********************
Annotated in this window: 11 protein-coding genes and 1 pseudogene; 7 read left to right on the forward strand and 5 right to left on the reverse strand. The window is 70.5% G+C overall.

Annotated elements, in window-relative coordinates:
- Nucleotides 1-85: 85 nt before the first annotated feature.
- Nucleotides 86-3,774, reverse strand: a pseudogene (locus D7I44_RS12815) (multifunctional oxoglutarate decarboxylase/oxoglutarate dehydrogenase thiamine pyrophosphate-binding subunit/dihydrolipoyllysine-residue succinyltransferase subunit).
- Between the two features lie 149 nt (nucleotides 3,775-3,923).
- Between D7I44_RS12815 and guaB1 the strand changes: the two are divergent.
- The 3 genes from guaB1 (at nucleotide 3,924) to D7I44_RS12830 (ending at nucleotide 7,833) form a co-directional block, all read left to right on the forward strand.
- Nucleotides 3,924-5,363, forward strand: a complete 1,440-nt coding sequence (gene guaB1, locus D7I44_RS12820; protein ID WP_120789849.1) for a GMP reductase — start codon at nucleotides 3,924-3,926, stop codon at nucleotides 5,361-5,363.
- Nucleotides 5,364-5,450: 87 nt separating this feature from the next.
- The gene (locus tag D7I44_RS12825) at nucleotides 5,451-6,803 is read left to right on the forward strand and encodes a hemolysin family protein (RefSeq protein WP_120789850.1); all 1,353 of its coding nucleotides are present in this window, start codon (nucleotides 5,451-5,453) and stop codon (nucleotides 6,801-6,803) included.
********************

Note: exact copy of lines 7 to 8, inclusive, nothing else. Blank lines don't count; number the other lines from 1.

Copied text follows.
- The 3 genes from guaB1 (at nucleotide 3,924) to D7I44_RS12830 (ending at nucleotide 7,833) form a co-directional block, all read left to right on the forward strand.
- Nucleotides 3,924-5,363, forward strand: a complete 1,440-nt coding sequence (gene guaB1, locus D7I44_RS12820; protein ID WP_120789849.1) for a GMP reductase — start codon at nucleotides 3,924-3,926, stop codon at nucleotides 5,361-5,363.